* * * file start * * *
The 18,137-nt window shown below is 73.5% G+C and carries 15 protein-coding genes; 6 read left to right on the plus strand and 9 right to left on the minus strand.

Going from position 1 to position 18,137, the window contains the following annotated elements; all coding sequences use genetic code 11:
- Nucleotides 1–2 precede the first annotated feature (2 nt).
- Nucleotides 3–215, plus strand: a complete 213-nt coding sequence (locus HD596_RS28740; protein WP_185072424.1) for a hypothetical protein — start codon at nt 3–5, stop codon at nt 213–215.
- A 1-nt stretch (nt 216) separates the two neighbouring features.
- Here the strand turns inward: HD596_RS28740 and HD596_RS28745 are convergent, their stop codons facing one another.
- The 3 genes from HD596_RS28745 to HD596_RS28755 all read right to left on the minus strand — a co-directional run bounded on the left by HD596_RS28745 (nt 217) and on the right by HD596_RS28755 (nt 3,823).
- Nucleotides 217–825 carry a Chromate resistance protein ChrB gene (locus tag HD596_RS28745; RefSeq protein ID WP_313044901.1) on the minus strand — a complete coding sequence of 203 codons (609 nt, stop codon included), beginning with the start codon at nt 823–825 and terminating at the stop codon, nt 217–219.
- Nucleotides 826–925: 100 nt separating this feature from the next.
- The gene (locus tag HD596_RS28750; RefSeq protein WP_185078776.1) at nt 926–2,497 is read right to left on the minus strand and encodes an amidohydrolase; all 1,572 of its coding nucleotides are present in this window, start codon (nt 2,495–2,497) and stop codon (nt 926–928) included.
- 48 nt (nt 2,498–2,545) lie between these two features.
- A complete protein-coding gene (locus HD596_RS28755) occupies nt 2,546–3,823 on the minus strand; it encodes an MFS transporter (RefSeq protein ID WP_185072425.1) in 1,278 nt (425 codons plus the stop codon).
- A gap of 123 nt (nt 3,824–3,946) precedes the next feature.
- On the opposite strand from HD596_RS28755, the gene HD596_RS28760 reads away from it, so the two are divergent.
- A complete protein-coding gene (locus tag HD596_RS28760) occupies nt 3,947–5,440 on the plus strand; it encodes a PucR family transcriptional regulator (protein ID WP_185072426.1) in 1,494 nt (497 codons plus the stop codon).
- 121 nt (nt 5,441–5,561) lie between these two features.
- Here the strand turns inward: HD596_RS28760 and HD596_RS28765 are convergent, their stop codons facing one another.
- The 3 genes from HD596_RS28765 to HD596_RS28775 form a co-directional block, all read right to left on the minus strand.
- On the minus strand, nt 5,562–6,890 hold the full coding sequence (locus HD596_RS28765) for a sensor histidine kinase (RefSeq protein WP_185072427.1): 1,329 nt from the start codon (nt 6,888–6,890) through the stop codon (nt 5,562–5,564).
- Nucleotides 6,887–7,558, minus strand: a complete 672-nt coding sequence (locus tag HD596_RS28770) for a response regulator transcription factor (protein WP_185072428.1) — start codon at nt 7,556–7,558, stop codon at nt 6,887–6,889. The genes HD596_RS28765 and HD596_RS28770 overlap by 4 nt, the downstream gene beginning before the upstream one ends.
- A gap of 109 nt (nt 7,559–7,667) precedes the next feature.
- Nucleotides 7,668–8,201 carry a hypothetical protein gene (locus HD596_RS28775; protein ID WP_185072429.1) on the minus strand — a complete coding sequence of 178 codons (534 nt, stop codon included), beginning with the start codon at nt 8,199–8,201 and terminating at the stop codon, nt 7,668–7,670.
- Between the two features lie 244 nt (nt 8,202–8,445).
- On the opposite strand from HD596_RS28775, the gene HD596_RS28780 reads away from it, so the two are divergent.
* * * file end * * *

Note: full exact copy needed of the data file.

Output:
The 18,137-nt window shown below is 73.5% G+C and carries 15 protein-coding genes; 6 read left to right on the plus strand and 9 right to left on the minus strand.

Going from position 1 to position 18,137, the window contains the following annotated elements; all coding sequences use genetic code 11:
- Nucleotides 1–2 precede the first annotated feature (2 nt).
- Nucleotides 3–215, plus strand: a complete 213-nt coding sequence (locus HD596_RS28740; protein WP_185072424.1) for a hypothetical protein — start codon at nt 3–5, stop codon at nt 213–215.
- A 1-nt stretch (nt 216) separates the two neighbouring features.
- Here the strand turns inward: HD596_RS28740 and HD596_RS28745 are convergent, their stop codons facing one another.
- The 3 genes from HD596_RS28745 to HD596_RS28755 all read right to left on the minus strand — a co-directional run bounded on the left by HD596_RS28745 (nt 217) and on the right by HD596_RS28755 (nt 3,823).
- Nucleotides 217–825 carry a Chromate resistance protein ChrB gene (locus tag HD596_RS28745; RefSeq protein ID WP_313044901.1) on the minus strand — a complete coding sequence of 203 codons (609 nt, stop codon included), beginning with the start codon at nt 823–825 and terminating at the stop codon, nt 217–219.
- Nucleotides 826–925: 100 nt separating this feature from the next.
- The gene (locus tag HD596_RS28750; RefSeq protein WP_185078776.1) at nt 926–2,497 is read right to left on the minus strand and encodes an amidohydrolase; all 1,572 of its coding nucleotides are present in this window, start codon (nt 2,495–2,497) and stop codon (nt 926–928) included.
- 48 nt (nt 2,498–2,545) lie between these two features.
- A complete protein-coding gene (locus HD596_RS28755) occupies nt 2,546–3,823 on the minus strand; it encodes an MFS transporter (RefSeq protein ID WP_185072425.1) in 1,278 nt (425 codons plus the stop codon).
- A gap of 123 nt (nt 3,824–3,946) precedes the next feature.
- On the opposite strand from HD596_RS28755, the gene HD596_RS28760 reads away from it, so the two are divergent.
- A complete protein-coding gene (locus tag HD596_RS28760) occupies nt 3,947–5,440 on the plus strand; it encodes a PucR family transcriptional regulator (protein ID WP_185072426.1) in 1,494 nt (497 codons plus the stop codon).
- 121 nt (nt 5,441–5,561) lie between these two features.
- Here the strand turns inward: HD596_RS28760 and HD596_RS28765 are convergent, their stop codons facing one another.
- The 3 genes from HD596_RS28765 to HD596_RS28775 form a co-directional block, all read right to left on the minus strand.
- On the minus strand, nt 5,562–6,890 hold the full coding sequence (locus HD596_RS28765) for a sensor histidine kinase (RefSeq protein WP_185072427.1): 1,329 nt from the start codon (nt 6,888–6,890) through the stop codon (nt 5,562–5,564).
- Nucleotides 6,887–7,558, minus strand: a complete 672-nt coding sequence (locus tag HD596_RS28770) for a response regulator transcription factor (protein WP_185072428.1) — start codon at nt 7,556–7,558, stop codon at nt 6,887–6,889. The genes HD596_RS28765 and HD596_RS28770 overlap by 4 nt, the downstream gene beginning before the upstream one ends.
- A gap of 109 nt (nt 7,559–7,667) precedes the next feature.
- Nucleotides 7,668–8,201 carry a hypothetical protein gene (locus HD596_RS28775; protein ID WP_185072429.1) on the minus strand — a complete coding sequence of 178 codons (534 nt, stop codon included), beginning with the start codon at nt 8,199–8,201 and terminating at the stop codon, nt 7,668–7,670.
- Between the two features lie 244 nt (nt 8,202–8,445).
- On the opposite strand from HD596_RS28775, the gene HD596_RS28780 reads away from it, so the two are divergent.